George Orwell's best-known novels, Animal Farm, describing a revolution that goes horribly wrong, and Nineteen Eighty-Four, portraying a world where human freedom has been crushed, are two of the most famous, well-quoted and influential political satires ever written. The other novels in this volume also tell stories of people at odds with repressive institutions: the corrupt imperialism of Burmese Days, disaffection with materialistic society in Keep the Aspidistra Flying, the perils of modern suburban living in Coming Up for Air and surviving on the streets in A Clergyman's Daughter.
All the novels brought together here display Orwell's humour, his understanding of human nature and his great compassion.
'The creatures outside looked from pig to man, and from man to pig, and from pig to man again: but already it was impossible to say which was which...'
Halas & Bachelor studio's classic and controversial 1954 animation of Animal Farm, George Orwell's chilling fable of idealism betrayed, was the first ever British animated feature film. This landmark illustrated edition of Orwell's novel was first published alongside it, and features the original line drawings by the film's animators, Joy Batchelor and John Halas.
Published: 27 Aug 2015
Confession of a Child of the Century, now a major new film starring Pete Doherty (frontman of The Libertines, Babyshambles), Charlotte Gainsbourg (Melancholia), and Lily Cole (The Imaginarium of Doctor Parnassus), is Alfred de Musset's classic French novel of infidelity and decadence. This Penguin Classics edition, from award-winning translator David Coward, is the first new English version of Musset's novel in a hundred years.
The Napoleonic Wars are over. Octave (Pete Doherty), a young Parisian, loves his mistress Elise (Lily Cole) - until he witnesses her being unfaithful. In despair, he descends into decadence and libertinism. However, the death of his father takes Octave to the countryside where he falls in love with Brigitte (Charlotte Gainsbourg), a young widow who spends most of her days caring for others. At first, Brigitte tries to resist his advances, but eventually they become lovers. Octave, however, is quickly overcome by suspicion. Will Brigitte remain true to him? Doesn't every woman betray her lover sooner or later?
Sylvie Verheyde's production of Confession of a Child of the Century, screened in the Un Certain Regard section of the Cannes Film Festival, brings to life the all the debauchery, despair and passionate love of de Musset's classic novel.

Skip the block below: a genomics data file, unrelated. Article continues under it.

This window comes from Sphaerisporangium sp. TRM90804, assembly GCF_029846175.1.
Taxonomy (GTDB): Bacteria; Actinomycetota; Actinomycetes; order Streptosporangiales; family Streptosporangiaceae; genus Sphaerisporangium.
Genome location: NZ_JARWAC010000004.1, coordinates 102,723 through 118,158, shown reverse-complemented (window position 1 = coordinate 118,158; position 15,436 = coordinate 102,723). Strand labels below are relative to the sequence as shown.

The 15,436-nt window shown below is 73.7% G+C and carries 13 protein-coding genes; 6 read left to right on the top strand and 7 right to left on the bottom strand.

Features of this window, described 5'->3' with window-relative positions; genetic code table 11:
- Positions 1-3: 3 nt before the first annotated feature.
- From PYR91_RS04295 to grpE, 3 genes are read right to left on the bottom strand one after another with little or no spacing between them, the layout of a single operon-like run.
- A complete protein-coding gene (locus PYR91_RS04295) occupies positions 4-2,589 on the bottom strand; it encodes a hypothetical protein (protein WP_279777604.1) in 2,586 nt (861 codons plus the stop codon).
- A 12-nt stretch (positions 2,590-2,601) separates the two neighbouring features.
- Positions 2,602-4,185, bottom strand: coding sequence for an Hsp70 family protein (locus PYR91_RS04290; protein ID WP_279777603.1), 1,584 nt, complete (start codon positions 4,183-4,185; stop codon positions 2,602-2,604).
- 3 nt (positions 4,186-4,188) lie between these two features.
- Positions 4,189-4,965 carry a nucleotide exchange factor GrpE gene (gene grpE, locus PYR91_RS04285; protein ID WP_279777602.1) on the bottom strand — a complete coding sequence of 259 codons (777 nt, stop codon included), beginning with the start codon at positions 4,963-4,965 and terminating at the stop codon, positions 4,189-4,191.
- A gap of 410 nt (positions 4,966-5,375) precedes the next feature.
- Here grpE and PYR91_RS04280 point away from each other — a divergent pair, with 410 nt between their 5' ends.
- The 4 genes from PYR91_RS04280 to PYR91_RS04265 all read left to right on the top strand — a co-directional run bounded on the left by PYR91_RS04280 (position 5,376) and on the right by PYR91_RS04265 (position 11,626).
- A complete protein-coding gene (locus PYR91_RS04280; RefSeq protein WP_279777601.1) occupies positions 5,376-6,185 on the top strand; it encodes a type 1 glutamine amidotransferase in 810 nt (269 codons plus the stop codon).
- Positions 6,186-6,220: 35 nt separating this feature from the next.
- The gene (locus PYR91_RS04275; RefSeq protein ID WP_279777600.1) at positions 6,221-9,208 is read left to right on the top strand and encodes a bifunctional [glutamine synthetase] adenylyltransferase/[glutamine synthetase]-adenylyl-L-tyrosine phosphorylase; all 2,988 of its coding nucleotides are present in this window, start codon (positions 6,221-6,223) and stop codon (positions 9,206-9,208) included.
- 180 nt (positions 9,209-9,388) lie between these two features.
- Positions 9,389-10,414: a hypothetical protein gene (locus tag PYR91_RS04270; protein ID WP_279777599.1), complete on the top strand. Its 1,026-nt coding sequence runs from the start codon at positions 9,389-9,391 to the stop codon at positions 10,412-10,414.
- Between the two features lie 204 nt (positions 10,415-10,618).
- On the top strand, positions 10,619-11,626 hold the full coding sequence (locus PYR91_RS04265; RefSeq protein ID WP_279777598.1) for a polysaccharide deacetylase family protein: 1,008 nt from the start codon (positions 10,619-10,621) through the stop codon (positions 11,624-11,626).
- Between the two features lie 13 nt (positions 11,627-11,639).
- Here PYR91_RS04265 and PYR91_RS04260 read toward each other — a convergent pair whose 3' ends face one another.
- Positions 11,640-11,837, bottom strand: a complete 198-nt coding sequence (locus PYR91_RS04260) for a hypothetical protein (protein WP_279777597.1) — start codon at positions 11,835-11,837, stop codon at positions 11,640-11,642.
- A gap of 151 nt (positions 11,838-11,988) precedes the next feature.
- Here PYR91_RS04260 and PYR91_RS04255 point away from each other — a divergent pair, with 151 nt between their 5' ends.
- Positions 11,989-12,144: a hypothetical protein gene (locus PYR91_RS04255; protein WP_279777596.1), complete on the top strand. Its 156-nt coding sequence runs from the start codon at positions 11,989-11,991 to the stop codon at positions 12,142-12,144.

Alfred de Musset (1810-57) was born in Paris. He attempted careers in medicine, law and drawing before publishing his first collection of poems, Contes d'Espagne et d'Italie (1829). He subsequently wrote numerous plays, and the erotic novel Gamiani, or Two Nights of Excess (1833) is sometimes attributed to him. From 1833 to 1835, he had an affair with the novelist George Sand, which became the basis for his most famous novel La Confession d'un Enfant du Siècle (1836). Sand herself also fictionalized the affair in her novel Elle et lui.
Published: 6 Dec 2012
Ten-year-old Randal Thane is distressed to be taken from his mother, his governess and his home and sent to prep school. But once there, he discovers an adult world he had never before imagined, and falls unwillingly but entirely under the spell of a charismatic older boy, Felton, who will introduce him to all the pleasures, pains and perplexities of first love.
A unique, enchanting and complicated coming-of-age story about the passion between two young boys, In the Making is widely hailed as G. F. Green's masterpiece, and is now in print for the first time since its original publication in 1952.
G.H., a well-to-do Rio sculptress, enters the room of her maid, which is as clear and white 'as in an insane asylum from which dangerous objects have been removed'. There she sees a cockroach - black, dusty, prehistoric - crawling out of the wardrobe and, panicking, slams the door on it. Her irresistible fascination with the dying insect provokes a spiritual crisis, in which she questions her place in the universe and her very identity, propelling her towards an act of shocking transgression. Clarice Lispector's spare, deeply disturbing yet luminous novel transforms language into something otherworldly, and is one of her most unsettling and compelling works.
Clarice Lispector was a Brazilian novelist and short story writer. Her innovation in fiction brought her international renown. References to her literary work pervade the music and literature of Brazil and Latin America. She was born in the Ukraine in 1920, but in the aftermath of World War I and the Russian Civil War, the family fled to Romania and eventually sailed to Brazil. She published her first novel, Near to the Wildheart in 1943 when she was just twenty-three, and the next year was awarded the Graça Aranha Prize for the best first novel. Many felt she had given Brazillian literature a unique voice in the larger context of Portuguese literature. After living variously in Italy, the UK, Switzerland and the US, in 1959, Lispector with her children returned to Brazil where she wrote her most influential novels including The Passion According to G.H. She died in 1977, shortly after the publication of her final novel, The Hour of the Star.